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Buying ancestral land without ending in legal trap

By Harriet James
Friday, October 30th, 2020
Purchasing land that has been passed down from generation to generation can lead to endless disputes. Photo/COURTESY
In summary

In a landmark ruling in April this year, the High Court ruled that parents have no legal obligation to consult their children in the sale or transfer of inherited property.

The ruling followed a petition by two siblings to stop their father from disposing of a piece of land he had inherited.

The court ruled that parents do not automatically hold inherited property in trust for their children, meaning, a parent is not obliged to consult their children in the transfer or sale of land including its subdivision.

Deciding on the matter, Lady Justice Grace Kemei said the claim of customary trust must be proven beyond reasonable doubt.

The two siblings had taken the matter to the Murang’a Lands court seeking a declaration to make the sale of land by their father null and void.

In addition, they had wanted a court to the registrar of lands requiring cancelation of the title issued to the buyer and a reversion of title to the original owner.

This case lays bare the controversies and challenges that surround purchase of ancestral land.

By defination, ancestral land is more like community land that is passed down from generation to generation through inheritance and is owned by a community,  clan or  family. 

 Buying such land in many cases has resulted in being duped or being involved in endless legal disputes.

Such cases commonly happen in rural set ups where people sell land when need arises whereas they do not possess a title deed for it.

“They don’t know what to do with the title and whether they need them being that they are on ancestral land.

Usually, they just divide their plot of land for their children,“ explains Architect Dorothy Abonyo.

Having gone through this process while purchasing land in Siaya, the architect understands how tedious the process can be to acquire inherited land. 

Once you identify a plot, one has to ensure that the whole family, to which the land belongs to, is present and in agreement with the fact that a portion or the whole plot is being sold.

“Every single person in that family has to agree because the title is in someone else’s name and if one person refuses that the land should not be sold, then that will bring you issues.

It’s usually a tough process getting all to agree, but then there are times when you’ll just be dealing with the second generation, which is easy, “ explains Dorothy.

She also recommends  that one be acquited to someone in the village who knows the family tree very well to advice on the status of the land.

“There might be an additional child whose interests might have been ignored, leading to a dispute,” she cautions. 

After the agreement, she advises one to go to the chief to verify on the family lineage and also sign the contracts there.

After that, the name of the title has to be transferred from the name of the grandfather to the person who is selling the land, which can take up to a minimum of nine months.

Thereafter, the transfer will be done to the new buyer.  “If you get somebody who is clever enough and has a title deed, you still have to ensure that the family agrees the land to be sold.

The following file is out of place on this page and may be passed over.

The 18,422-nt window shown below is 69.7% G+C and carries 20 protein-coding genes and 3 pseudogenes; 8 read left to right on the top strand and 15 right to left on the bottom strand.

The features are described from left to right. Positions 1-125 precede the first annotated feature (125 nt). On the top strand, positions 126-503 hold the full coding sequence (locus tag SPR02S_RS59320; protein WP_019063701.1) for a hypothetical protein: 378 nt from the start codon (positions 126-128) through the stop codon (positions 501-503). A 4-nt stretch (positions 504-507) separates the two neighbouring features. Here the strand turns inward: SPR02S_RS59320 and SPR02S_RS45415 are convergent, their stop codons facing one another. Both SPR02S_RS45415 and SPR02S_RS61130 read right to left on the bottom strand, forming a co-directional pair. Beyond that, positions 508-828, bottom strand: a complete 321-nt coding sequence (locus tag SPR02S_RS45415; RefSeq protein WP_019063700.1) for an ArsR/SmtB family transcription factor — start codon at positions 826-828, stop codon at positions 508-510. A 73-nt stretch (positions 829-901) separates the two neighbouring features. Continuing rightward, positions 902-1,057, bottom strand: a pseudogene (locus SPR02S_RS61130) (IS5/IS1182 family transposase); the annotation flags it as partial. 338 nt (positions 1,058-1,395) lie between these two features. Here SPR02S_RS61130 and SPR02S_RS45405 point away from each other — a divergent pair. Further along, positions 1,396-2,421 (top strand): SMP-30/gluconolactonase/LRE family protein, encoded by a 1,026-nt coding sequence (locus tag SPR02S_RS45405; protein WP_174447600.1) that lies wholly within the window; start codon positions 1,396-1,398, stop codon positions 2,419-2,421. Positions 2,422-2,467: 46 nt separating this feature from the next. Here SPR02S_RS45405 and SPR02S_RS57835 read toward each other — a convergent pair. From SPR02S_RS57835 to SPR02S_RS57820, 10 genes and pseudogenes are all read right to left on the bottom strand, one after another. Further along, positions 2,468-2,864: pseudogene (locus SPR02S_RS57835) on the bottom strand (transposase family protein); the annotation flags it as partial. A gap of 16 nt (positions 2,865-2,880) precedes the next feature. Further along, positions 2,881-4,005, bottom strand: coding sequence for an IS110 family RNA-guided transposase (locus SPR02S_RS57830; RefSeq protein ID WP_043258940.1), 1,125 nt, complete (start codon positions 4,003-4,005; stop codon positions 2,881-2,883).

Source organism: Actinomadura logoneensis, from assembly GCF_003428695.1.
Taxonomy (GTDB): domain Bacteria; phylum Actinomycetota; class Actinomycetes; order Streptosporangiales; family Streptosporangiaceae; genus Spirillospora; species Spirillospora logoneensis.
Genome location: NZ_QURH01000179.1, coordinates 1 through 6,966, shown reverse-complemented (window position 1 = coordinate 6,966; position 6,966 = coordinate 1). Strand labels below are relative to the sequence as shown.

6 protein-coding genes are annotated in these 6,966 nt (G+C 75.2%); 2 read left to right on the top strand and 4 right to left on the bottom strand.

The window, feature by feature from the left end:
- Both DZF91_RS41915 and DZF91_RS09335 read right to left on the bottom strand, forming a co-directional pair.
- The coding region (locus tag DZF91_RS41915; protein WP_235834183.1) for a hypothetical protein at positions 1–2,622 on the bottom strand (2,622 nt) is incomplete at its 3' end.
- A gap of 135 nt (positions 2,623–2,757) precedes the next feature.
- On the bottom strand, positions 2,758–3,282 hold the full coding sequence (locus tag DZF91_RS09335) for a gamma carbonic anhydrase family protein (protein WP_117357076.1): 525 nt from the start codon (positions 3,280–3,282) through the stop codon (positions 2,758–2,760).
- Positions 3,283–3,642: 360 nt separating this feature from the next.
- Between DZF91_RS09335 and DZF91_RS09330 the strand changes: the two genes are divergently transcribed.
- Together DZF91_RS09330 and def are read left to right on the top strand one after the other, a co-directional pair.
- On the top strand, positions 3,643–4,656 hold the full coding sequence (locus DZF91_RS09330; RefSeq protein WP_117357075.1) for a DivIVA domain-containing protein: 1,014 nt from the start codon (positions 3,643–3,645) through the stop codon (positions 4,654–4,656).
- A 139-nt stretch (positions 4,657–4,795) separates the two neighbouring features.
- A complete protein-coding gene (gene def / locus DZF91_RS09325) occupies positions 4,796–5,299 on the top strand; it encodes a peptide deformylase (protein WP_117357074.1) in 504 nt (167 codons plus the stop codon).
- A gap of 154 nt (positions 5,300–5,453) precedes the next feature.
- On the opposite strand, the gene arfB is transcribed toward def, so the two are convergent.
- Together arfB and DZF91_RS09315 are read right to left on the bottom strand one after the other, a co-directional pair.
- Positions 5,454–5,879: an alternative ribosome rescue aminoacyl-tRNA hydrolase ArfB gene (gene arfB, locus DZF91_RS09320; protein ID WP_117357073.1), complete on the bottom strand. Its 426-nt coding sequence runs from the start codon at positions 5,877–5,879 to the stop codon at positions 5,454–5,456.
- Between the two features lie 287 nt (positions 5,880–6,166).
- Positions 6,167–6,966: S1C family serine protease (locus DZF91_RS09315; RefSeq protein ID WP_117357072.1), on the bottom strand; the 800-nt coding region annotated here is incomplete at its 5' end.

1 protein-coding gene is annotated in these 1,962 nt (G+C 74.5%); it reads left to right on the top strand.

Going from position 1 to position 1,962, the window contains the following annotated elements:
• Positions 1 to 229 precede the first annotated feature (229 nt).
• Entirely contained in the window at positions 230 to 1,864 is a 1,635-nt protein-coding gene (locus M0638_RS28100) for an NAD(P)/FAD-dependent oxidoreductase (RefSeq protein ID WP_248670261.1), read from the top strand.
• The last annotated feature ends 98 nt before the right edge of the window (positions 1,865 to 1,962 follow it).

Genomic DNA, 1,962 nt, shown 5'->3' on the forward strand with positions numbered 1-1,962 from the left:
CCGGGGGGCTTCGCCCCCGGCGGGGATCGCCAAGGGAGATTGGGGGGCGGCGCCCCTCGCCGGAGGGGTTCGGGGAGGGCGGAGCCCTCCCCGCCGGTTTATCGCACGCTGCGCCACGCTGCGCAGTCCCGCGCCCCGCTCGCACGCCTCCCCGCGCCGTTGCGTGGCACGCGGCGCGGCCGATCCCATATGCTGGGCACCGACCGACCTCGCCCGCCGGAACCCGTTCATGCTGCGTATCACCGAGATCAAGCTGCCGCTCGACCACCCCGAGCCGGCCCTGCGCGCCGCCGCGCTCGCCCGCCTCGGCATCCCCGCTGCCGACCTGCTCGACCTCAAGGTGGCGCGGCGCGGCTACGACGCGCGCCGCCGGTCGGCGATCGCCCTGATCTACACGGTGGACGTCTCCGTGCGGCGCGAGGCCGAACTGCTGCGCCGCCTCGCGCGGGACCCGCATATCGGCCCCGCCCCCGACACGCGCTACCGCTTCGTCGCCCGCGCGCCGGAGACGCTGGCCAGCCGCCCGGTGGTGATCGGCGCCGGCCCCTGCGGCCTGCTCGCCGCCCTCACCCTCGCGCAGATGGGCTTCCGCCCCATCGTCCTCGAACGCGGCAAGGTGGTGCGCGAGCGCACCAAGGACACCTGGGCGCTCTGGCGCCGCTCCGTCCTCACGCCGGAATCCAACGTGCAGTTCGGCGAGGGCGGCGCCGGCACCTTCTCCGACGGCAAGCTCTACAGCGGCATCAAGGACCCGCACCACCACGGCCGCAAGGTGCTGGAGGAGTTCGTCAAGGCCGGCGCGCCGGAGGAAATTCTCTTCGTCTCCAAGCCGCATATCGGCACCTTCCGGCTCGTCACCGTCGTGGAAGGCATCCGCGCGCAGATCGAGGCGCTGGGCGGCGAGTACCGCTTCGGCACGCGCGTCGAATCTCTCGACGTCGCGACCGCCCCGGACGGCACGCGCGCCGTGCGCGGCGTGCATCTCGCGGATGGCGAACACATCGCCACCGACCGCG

Once the family has agreed, you don’t have to go to the chief, you simply do the transfer and within two weeks its done,” she says. 

According to family lawyer Martha Mugo many people get duped because of buying ancestoral land without ensuring that the succession process has been done, then a lot of disputes arise.

“When a parent owns land and then they pass on, there are instances where some children start to dispose off the land without consulting other siblings or, they sell land, which they have no title to,” she explains. 

Martha advises that before buying ancestral land one should do a search and ensure that you apply for the greencard as well at the lands office to enable to ascertain the history of ownership of the land and the real owner of the land.

The succession process happens in two ways: for a person who died having written a will and a person who died without a will. 

“For someone who died without a will, the family must come together and agree who shall become the administrator of the estate. 

If they don’t agree, then they file a succession case in court to resolve the same.

They can also use mediators to assist them in agreeing on who to become administrators of the estate,” she advises. 

Upon identification of the administrators,  then one should apply for a grant of letters of administration in court so as to gain authority from the court for them to administer the estate of the deceased. 

Upon confirmation of grant of the letter of administration, then one attaches the certificate and application forms for transfer (for the name to change from the deceased to the administrator) and submits them to the lands office.

This means that the title changes from the name of the deceased to the administrator who then distributes the property to the rest.

“The buyer must ensure that this whole succession process is done to avoid disputes. The search or greencard will have all that information,” she says 

After confirmation that the seller has done the succession process and is now the real holder of the title, then now they are in a position to buy the land as the seller will now be buying what they legally own.

Negotiations take place and they sell, prepare and execute a sale agreement. 

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